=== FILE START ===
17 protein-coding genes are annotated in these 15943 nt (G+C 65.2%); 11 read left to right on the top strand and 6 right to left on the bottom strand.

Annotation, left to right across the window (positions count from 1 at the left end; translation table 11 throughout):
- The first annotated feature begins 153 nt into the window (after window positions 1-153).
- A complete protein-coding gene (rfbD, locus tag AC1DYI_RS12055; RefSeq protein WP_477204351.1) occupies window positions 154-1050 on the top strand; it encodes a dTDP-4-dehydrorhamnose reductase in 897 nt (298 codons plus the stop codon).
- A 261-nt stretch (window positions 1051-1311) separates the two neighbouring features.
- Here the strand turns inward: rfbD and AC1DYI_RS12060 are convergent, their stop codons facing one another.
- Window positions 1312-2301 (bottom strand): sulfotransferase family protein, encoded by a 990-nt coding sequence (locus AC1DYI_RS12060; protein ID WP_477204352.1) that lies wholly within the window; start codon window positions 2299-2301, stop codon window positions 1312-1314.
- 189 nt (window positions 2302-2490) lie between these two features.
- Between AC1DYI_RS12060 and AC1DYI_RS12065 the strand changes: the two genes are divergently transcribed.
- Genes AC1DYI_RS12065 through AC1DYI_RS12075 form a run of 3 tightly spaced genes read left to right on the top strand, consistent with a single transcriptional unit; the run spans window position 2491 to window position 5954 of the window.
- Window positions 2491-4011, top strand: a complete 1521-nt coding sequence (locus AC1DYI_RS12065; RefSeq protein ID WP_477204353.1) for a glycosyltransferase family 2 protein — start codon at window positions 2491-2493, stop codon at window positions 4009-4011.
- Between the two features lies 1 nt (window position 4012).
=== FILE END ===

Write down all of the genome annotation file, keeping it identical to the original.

17 protein-coding genes are annotated in these 15943 nt (G+C 65.2%); 11 read left to right on the top strand and 6 right to left on the bottom strand.

Annotation, left to right across the window (positions count from 1 at the left end; translation table 11 throughout):
- The first annotated feature begins 153 nt into the window (after window positions 1-153).
- A complete protein-coding gene (rfbD, locus tag AC1DYI_RS12055; RefSeq protein WP_477204351.1) occupies window positions 154-1050 on the top strand; it encodes a dTDP-4-dehydrorhamnose reductase in 897 nt (298 codons plus the stop codon).
- A 261-nt stretch (window positions 1051-1311) separates the two neighbouring features.
- Here the strand turns inward: rfbD and AC1DYI_RS12060 are convergent, their stop codons facing one another.
- Window positions 1312-2301 (bottom strand): sulfotransferase family protein, encoded by a 990-nt coding sequence (locus AC1DYI_RS12060; protein ID WP_477204352.1) that lies wholly within the window; start codon window positions 2299-2301, stop codon window positions 1312-1314.
- 189 nt (window positions 2302-2490) lie between these two features.
- Between AC1DYI_RS12060 and AC1DYI_RS12065 the strand changes: the two genes are divergently transcribed.
- Genes AC1DYI_RS12065 through AC1DYI_RS12075 form a run of 3 tightly spaced genes read left to right on the top strand, consistent with a single transcriptional unit; the run spans window position 2491 to window position 5954 of the window.
- Window positions 2491-4011, top strand: a complete 1521-nt coding sequence (locus AC1DYI_RS12065; RefSeq protein ID WP_477204353.1) for a glycosyltransferase family 2 protein — start codon at window positions 2491-2493, stop codon at window positions 4009-4011.
- Between the two features lies 1 nt (window position 4012).